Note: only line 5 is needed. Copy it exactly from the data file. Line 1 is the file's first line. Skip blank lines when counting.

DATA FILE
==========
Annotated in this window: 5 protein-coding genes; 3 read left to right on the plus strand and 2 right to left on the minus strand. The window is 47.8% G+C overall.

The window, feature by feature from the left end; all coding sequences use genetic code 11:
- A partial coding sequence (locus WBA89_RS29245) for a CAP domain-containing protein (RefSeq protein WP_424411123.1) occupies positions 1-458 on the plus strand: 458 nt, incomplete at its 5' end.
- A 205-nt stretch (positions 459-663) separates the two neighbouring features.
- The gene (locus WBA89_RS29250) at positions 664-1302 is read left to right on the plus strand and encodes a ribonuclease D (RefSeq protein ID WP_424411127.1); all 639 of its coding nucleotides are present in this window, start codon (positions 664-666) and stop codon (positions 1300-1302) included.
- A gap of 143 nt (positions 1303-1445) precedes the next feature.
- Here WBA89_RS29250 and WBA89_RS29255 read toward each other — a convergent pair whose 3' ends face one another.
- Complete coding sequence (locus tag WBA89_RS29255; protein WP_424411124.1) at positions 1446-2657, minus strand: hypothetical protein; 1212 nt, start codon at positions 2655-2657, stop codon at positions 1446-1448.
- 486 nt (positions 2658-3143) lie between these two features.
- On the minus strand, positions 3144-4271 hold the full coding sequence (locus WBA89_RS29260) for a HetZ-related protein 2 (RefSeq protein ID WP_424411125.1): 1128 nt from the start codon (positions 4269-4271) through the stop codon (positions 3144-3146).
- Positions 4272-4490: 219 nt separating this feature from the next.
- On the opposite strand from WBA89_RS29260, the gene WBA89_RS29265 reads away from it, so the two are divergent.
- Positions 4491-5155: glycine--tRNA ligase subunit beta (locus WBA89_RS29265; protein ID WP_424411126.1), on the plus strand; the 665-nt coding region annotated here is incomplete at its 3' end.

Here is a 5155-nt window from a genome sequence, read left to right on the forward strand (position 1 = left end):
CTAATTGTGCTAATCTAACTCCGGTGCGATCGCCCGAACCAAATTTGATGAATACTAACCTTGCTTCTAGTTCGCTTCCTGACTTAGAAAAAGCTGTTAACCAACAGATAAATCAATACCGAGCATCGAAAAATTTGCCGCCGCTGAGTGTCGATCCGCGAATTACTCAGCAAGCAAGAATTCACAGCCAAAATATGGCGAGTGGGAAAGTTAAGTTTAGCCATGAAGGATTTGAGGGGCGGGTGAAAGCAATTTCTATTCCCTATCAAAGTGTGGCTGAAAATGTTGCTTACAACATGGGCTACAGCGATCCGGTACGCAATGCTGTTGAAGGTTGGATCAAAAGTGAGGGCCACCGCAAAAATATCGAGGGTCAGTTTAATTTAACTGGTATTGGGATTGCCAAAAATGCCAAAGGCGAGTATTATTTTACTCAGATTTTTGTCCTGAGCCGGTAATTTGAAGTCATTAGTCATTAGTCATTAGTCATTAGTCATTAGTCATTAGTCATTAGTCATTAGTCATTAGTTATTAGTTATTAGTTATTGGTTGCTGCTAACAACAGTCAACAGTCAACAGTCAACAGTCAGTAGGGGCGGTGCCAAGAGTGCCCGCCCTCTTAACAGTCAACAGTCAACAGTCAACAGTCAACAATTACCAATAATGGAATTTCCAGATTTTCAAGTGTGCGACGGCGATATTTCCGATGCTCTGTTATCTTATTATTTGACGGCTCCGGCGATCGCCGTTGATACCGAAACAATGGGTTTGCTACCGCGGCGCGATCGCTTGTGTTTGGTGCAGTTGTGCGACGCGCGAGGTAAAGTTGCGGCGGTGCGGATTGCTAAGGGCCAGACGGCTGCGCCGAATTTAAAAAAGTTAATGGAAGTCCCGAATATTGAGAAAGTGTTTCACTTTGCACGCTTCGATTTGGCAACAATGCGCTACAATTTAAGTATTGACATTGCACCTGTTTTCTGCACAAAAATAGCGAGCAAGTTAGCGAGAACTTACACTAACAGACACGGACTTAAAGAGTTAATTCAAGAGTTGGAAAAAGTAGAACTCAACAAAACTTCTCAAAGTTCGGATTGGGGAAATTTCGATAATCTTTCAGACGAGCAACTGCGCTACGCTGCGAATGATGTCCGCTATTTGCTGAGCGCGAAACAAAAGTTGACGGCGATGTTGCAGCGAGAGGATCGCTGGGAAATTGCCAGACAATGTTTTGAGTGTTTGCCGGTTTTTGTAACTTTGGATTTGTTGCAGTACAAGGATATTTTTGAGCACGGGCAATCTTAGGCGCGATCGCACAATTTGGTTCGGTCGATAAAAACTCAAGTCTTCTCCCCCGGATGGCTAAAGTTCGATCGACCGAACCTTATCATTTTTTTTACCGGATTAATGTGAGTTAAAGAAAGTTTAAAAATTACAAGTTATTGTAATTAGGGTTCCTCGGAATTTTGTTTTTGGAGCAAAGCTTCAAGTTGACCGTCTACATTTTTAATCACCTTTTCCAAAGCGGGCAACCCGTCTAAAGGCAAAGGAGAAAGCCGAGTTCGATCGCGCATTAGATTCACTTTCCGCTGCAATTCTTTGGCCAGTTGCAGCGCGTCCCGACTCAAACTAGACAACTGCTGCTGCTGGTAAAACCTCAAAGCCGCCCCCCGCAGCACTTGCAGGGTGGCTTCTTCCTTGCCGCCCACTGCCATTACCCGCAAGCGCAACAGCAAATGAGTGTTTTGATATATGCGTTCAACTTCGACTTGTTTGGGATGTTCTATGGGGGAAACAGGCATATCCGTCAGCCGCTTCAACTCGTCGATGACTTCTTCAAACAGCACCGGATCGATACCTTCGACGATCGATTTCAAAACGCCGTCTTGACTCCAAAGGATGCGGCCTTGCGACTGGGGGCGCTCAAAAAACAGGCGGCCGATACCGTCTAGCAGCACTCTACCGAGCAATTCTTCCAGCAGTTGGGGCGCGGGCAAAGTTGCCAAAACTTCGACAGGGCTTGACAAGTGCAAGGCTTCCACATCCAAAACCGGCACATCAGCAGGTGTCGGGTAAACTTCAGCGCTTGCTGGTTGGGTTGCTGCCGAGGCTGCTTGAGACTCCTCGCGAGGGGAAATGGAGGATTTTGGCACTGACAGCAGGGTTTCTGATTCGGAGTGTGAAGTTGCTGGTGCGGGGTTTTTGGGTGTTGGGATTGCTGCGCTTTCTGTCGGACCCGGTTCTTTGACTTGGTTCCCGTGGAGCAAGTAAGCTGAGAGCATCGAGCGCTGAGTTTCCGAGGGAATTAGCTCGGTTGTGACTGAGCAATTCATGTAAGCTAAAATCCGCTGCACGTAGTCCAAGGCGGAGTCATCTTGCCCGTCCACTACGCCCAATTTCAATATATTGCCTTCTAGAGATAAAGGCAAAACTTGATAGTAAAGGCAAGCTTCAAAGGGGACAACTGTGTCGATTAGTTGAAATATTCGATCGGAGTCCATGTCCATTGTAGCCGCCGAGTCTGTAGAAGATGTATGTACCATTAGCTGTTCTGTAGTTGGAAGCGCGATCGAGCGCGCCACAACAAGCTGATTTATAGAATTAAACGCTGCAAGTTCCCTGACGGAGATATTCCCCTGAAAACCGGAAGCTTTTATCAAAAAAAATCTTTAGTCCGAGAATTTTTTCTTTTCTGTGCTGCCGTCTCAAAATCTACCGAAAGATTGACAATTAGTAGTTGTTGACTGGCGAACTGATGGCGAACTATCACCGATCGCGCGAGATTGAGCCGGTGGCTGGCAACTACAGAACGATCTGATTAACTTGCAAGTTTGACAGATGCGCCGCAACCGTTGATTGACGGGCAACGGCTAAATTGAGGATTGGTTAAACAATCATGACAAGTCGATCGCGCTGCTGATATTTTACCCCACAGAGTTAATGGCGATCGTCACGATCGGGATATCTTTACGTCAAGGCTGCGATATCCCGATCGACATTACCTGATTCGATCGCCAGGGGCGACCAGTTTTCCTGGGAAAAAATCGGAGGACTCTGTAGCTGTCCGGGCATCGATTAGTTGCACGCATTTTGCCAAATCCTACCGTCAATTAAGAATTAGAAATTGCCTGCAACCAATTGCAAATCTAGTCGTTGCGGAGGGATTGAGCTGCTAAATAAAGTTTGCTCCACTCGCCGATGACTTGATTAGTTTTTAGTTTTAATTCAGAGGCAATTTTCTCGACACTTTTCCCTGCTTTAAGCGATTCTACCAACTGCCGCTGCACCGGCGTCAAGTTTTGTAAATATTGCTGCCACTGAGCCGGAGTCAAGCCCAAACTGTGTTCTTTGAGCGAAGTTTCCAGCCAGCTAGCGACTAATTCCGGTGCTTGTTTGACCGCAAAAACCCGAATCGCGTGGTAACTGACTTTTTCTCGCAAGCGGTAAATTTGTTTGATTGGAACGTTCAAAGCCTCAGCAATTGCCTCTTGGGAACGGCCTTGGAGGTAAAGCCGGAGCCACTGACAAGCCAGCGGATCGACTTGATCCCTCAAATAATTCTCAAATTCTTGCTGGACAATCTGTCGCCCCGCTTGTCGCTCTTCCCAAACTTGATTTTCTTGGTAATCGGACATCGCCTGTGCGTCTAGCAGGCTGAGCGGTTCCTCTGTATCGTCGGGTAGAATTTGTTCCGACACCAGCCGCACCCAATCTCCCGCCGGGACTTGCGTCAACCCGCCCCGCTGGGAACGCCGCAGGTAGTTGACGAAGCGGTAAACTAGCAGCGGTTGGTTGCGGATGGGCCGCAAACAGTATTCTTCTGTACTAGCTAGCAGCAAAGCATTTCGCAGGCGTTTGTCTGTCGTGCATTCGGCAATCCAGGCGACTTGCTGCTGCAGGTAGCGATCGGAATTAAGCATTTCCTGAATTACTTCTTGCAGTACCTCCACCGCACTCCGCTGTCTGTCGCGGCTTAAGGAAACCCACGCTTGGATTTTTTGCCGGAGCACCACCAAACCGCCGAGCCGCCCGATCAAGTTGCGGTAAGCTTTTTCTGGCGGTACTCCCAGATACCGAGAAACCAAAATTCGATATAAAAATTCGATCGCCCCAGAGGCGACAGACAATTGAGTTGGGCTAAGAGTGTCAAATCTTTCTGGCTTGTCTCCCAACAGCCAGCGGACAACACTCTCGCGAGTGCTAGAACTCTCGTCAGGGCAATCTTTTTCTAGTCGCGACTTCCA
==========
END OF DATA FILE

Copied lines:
- The gene (locus WBA89_RS29250) at positions 664-1302 is read left to right on the plus strand and encodes a ribonuclease D (RefSeq protein ID WP_424411127.1); all 639 of its coding nucleotides are present in this window, start codon (positions 664-666) and stop codon (positions 1300-1302) included.